Sailing Ships at Work – Then and Now, Working Harbor Committee Presentation April 10th

sailing-ships-at-workI am very pleased and excited to be speaking with Norman Brouwer and Captain Margaret Flanagan at the Working Harbor Committee of New York and New Jersey program “Sailing Ships at Work – Then and Now.”   The presentation is on April 10th at the Community Church of New York, 40 E. 35th Street, in New York City.  It is shaping up to be quite a program.  If you are in the area be sure to stop by and say hello.

Join the WHC for an evening of film, discussion and refreshments as we revisit the great Age of Sail and highlight today’s use of sailing vessels to transport cargo. We will also venture into the future to look at some revolutionary designs for large sail-assisted cargo vessels. With the rising cost of fuel, designers are investigating new ways to add wind energy to a ship’s power plant. Are we headed for a new Age of Sail?

Films will include footage shot aboard tall ships in the early 20th century, on schooners and other traditional ships still transporting cargo today, and about modern rigs where masts rotate and sails can be trimmed with the push of a button.

Special guest speakers include:

Norman Brouwer, maritime historian, writer and lecturer, former curator of ships at South Street Seaport Museum and a foremost expert on sailing ships of all kinds.

Capt. Margaret Flanagan, marine educator and tall ship sailor, educator at South Street Seaport Museum, and Mate at Classic Harbor Line.

Rick Spilman, naval architect, writer, and founder and host of the Old Salt Blog, a virtual port of call for those who love the sea. His first novel is Hell Around the Horn, a nautical thriller inspired by the voyage of a British windjammer during the Cape Horn winter of 1905.

Wednesday, 10 April 2013 6 – 9 p.m.
Community Church of New York 40 E. 35th Street

Price — Adults: $25, Seniors (62+) $20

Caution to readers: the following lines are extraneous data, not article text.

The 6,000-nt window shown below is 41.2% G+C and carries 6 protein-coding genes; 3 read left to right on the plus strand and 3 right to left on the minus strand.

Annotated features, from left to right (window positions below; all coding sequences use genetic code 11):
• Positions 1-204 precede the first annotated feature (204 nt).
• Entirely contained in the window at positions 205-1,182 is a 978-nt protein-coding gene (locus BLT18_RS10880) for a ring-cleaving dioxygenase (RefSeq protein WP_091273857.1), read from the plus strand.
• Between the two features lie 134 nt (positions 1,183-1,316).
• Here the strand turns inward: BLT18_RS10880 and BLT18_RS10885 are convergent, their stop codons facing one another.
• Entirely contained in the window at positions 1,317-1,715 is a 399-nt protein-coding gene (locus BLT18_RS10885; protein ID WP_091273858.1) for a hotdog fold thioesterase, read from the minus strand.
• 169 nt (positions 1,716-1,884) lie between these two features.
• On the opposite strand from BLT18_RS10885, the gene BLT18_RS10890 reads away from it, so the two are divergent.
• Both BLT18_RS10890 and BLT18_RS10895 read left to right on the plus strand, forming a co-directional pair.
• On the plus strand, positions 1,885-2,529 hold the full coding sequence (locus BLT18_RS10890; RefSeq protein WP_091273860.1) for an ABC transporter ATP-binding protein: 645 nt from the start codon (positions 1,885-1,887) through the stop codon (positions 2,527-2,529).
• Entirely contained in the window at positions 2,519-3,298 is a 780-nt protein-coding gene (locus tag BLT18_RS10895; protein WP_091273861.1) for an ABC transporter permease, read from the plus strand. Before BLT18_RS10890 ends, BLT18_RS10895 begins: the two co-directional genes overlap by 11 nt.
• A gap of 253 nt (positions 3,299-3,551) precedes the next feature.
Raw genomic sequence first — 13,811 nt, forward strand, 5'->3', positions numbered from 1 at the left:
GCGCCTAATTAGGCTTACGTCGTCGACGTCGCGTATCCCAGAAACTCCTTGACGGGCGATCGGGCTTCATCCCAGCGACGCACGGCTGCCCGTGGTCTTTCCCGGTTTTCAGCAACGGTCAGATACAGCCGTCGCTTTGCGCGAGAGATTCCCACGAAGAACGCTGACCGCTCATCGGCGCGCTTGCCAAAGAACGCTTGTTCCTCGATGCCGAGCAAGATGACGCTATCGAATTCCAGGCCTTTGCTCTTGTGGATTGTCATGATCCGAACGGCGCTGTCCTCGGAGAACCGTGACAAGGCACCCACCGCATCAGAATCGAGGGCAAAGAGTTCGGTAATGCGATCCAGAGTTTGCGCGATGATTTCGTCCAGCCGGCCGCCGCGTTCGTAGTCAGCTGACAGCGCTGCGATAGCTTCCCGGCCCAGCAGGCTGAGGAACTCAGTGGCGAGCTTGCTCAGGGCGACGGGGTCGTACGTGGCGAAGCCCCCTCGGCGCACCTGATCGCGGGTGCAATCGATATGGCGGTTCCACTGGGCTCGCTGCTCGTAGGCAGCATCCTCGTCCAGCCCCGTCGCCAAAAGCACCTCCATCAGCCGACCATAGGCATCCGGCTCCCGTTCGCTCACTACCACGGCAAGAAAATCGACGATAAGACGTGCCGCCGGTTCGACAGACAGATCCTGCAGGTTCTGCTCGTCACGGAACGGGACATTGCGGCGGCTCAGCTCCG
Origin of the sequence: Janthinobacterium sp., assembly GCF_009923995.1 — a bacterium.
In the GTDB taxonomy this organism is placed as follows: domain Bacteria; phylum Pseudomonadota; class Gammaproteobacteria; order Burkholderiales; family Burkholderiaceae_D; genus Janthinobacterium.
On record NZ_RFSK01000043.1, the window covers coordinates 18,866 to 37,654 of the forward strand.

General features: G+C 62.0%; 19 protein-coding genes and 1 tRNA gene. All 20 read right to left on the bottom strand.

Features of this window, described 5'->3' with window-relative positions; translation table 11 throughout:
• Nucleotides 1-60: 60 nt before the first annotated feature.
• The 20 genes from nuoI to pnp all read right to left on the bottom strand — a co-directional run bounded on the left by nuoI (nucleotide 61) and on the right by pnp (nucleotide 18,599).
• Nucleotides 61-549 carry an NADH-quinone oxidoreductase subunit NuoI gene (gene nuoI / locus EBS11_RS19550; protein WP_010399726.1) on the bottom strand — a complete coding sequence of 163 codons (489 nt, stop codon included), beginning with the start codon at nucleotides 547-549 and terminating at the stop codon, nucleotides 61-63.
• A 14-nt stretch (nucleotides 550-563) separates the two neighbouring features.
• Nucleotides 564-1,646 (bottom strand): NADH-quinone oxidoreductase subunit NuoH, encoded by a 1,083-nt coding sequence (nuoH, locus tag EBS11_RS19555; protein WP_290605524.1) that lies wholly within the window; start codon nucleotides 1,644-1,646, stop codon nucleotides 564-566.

Supporter $100 (2 tickets plus recognition)
Sponsor $250 (4 tickets plus logo recognition)

This entry was posted in Current, Lore of the Sea, Ships and tagged , , , . Bookmark the permalink.

4 Responses to Sailing Ships at Work – Then and Now, Working Harbor Committee Presentation April 10th

  1. Wish I could join you for what sounds like a special evening. As for being headed for a new Age of Sail I must admit to serious doubts. While it is clear we could build and mann excellent vessels the International Maritime Organization (IMO) would panic and create so many Rules as to deflate any efforts. Besides humans to date have never retreated but always advanced so no doubt new power systems with new fuels will move transport forward. From what my Grandfather total me life in sail was not actually that great!! Still it is nice to dream so here’s hoping all goes well for a great evening.

    Good Watch.

  2. I’m glad to see you’re a speaker; you’ve got much to contribute. Most of the world’s goods still travel by sea and slow cruising is much more economical and Earth-friendly. I hope the event goes well — keep us posted.

  3. Harold Jamieson says:

    Looking for information on a sailing cargo vessel that worked out of the Lubec, Maine area around 1900-1910. Steamed powered schooner named the Keystone. Vessel could have been owned by a family named Johnson and one of the shipmates would have been Capt. Fulton Johnson and or Arthur Jamieson.

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